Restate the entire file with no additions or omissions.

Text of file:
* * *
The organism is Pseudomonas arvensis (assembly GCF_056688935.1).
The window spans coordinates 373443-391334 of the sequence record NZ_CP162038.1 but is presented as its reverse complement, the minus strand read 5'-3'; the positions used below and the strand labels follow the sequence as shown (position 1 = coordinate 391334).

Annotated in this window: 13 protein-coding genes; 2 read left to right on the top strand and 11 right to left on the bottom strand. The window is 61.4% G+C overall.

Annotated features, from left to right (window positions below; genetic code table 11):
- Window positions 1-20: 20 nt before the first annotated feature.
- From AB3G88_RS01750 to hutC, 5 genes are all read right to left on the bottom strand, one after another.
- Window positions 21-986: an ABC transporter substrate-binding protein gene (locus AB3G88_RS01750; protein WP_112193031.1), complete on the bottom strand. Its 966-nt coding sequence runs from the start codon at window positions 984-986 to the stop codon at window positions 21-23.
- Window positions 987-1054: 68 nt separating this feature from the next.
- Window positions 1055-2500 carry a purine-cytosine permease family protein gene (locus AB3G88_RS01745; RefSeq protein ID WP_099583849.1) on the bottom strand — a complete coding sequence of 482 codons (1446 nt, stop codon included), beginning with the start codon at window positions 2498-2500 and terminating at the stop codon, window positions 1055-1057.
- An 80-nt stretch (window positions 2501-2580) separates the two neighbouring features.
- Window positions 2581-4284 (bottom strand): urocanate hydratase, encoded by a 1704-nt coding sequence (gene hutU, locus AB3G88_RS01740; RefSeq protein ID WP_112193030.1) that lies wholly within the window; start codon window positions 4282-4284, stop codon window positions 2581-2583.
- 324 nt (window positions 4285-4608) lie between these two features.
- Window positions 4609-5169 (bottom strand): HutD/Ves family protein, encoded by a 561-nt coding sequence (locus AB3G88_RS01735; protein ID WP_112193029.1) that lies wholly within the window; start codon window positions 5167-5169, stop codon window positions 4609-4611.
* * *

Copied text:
The organism is Pseudomonas arvensis (assembly GCF_056688935.1).
The window spans coordinates 373443-391334 of the sequence record NZ_CP162038.1 but is presented as its reverse complement, the minus strand read 5'-3'; the positions used below and the strand labels follow the sequence as shown (position 1 = coordinate 391334).

Annotated in this window: 13 protein-coding genes; 2 read left to right on the top strand and 11 right to left on the bottom strand. The window is 61.4% G+C overall.

Annotated features, from left to right (window positions below; genetic code table 11):
- Window positions 1-20: 20 nt before the first annotated feature.
- From AB3G88_RS01750 to hutC, 5 genes are all read right to left on the bottom strand, one after another.
- Window positions 21-986: an ABC transporter substrate-binding protein gene (locus AB3G88_RS01750; protein WP_112193031.1), complete on the bottom strand. Its 966-nt coding sequence runs from the start codon at window positions 984-986 to the stop codon at window positions 21-23.
- Window positions 987-1054: 68 nt separating this feature from the next.
- Window positions 1055-2500 carry a purine-cytosine permease family protein gene (locus AB3G88_RS01745; RefSeq protein ID WP_099583849.1) on the bottom strand — a complete coding sequence of 482 codons (1446 nt, stop codon included), beginning with the start codon at window positions 2498-2500 and terminating at the stop codon, window positions 1055-1057.
- An 80-nt stretch (window positions 2501-2580) separates the two neighbouring features.
- Window positions 2581-4284 (bottom strand): urocanate hydratase, encoded by a 1704-nt coding sequence (gene hutU, locus AB3G88_RS01740; RefSeq protein ID WP_112193030.1) that lies wholly within the window; start codon window positions 4282-4284, stop codon window positions 2581-2583.
- 324 nt (window positions 4285-4608) lie between these two features.
- Window positions 4609-5169 (bottom strand): HutD/Ves family protein, encoded by a 561-nt coding sequence (locus AB3G88_RS01735; protein ID WP_112193029.1) that lies wholly within the window; start codon window positions 5167-5169, stop codon window positions 4609-4611.